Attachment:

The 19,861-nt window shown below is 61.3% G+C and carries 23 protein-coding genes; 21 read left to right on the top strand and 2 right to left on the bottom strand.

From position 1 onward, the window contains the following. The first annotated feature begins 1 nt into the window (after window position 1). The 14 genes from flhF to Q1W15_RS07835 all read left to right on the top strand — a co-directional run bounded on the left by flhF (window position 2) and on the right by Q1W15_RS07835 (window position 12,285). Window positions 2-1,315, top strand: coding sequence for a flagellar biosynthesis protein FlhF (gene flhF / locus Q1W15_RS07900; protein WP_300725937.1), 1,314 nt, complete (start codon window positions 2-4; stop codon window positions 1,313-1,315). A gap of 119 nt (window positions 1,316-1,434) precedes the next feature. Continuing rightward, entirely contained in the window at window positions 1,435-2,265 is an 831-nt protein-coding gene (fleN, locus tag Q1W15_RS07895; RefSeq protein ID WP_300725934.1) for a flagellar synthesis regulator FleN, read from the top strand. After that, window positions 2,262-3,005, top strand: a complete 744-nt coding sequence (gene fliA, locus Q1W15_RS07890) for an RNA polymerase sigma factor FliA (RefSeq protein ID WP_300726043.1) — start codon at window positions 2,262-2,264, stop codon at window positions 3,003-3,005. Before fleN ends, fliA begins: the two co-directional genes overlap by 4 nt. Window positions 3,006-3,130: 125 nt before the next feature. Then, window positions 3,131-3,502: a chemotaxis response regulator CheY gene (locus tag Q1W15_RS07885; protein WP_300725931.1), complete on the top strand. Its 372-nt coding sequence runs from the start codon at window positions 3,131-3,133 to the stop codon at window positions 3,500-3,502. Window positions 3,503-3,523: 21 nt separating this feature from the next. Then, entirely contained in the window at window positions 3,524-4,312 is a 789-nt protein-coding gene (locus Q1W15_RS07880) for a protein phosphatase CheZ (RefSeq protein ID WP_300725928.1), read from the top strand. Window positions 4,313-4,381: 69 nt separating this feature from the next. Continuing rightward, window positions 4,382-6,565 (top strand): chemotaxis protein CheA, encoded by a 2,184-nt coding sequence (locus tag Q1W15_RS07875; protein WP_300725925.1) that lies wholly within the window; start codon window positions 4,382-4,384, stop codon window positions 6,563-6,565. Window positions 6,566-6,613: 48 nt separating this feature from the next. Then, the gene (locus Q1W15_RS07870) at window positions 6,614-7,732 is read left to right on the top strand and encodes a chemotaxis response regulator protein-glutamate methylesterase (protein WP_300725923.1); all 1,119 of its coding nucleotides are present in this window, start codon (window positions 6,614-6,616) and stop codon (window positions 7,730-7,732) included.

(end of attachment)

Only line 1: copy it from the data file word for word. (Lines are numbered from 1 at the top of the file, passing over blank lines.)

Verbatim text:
The 19,861-nt window shown below is 61.3% G+C and carries 23 protein-coding genes; 21 read left to right on the top strand and 2 right to left on the bottom strand.